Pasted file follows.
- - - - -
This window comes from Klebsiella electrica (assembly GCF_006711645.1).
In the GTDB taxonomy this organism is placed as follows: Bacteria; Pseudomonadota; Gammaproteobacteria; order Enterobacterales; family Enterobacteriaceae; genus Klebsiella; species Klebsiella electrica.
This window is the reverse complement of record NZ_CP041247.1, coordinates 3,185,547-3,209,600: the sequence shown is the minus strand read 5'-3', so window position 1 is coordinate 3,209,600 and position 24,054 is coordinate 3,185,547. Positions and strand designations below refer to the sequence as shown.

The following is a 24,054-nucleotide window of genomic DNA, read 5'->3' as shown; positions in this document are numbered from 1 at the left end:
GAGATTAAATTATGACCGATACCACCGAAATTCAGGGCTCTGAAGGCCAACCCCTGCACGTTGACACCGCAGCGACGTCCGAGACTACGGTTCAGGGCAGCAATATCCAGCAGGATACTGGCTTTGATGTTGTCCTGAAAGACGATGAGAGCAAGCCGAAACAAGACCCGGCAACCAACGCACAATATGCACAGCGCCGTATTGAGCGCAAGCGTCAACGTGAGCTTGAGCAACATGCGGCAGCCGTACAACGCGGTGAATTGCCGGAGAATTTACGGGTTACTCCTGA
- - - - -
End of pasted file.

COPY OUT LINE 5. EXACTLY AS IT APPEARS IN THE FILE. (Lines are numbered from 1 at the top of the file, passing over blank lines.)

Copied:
GAGATTAAATTATGACCGATACCACCGAAATTCAGGGCTCTGAAGGCCAACCCCTGCACGTTGACACCGCAGCGACGTCCGAGACTACGGTTCAGGGCAGCAATATCCAGCAGGATACTGGCTTTGATGTTGTCCTGAAAGACGATGAGAGCAAGCCGAAACAAGACCCGGCAACCAACGCACAATATGCACAGCGCCGTATTGAGCGCAAGCGTCAACGTGAGCTTGAGCAACATGCGGCAGCCGTACAACGCGGTGAATTGCCGGAGAATTTACGGGTTACTCCTGA